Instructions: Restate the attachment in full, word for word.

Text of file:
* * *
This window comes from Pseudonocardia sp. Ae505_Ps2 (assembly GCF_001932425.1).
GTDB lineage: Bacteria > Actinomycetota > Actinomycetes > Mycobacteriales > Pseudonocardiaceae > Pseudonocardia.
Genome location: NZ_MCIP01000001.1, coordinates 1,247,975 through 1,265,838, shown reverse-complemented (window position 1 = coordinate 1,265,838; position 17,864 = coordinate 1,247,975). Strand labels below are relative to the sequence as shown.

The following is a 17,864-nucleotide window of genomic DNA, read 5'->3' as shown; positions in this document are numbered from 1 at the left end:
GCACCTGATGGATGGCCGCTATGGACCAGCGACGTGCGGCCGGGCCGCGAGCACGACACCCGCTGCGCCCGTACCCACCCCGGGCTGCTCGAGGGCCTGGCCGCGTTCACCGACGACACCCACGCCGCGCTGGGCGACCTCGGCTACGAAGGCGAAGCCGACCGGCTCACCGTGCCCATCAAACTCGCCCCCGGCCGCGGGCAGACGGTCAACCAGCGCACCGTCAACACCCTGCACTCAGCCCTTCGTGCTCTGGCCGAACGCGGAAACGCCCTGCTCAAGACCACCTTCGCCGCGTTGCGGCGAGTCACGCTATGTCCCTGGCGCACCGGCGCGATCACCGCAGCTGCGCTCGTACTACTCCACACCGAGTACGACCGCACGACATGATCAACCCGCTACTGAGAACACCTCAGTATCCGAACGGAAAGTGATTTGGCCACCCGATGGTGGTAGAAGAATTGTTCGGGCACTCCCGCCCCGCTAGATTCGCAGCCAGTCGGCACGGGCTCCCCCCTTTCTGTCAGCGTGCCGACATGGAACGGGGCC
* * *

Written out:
This window comes from Pseudonocardia sp. Ae505_Ps2 (assembly GCF_001932425.1).
GTDB lineage: Bacteria > Actinomycetota > Actinomycetes > Mycobacteriales > Pseudonocardiaceae > Pseudonocardia.
Genome location: NZ_MCIP01000001.1, coordinates 1,247,975 through 1,265,838, shown reverse-complemented (window position 1 = coordinate 1,265,838; position 17,864 = coordinate 1,247,975). Strand labels below are relative to the sequence as shown.

The following is a 17,864-nucleotide window of genomic DNA, read 5'->3' as shown; positions in this document are numbered from 1 at the left end:
GCACCTGATGGATGGCCGCTATGGACCAGCGACGTGCGGCCGGGCCGCGAGCACGACACCCGCTGCGCCCGTACCCACCCCGGGCTGCTCGAGGGCCTGGCCGCGTTCACCGACGACACCCACGCCGCGCTGGGCGACCTCGGCTACGAAGGCGAAGCCGACCGGCTCACCGTGCCCATCAAACTCGCCCCCGGCCGCGGGCAGACGGTCAACCAGCGCACCGTCAACACCCTGCACTCAGCCCTTCGTGCTCTGGCCGAACGCGGAAACGCCCTGCTCAAGACCACCTTCGCCGCGTTGCGGCGAGTCACGCTATGTCCCTGGCGCACCGGCGCGATCACCGCAGCTGCGCTCGTACTACTCCACACCGAGTACGACCGCACGACATGATCAACCCGCTACTGAGAACACCTCAGTATCCGAACGGAAAGTGATTTGGCCACCCGATGGTGGTAGAAGAATTGTTCGGGCACTCCCGCCCCGCTAGATTCGCAGCCAGTCGGCACGGGCTCCCCCCTTTCTGTCAGCGTGCCGACATGGAACGGGGCC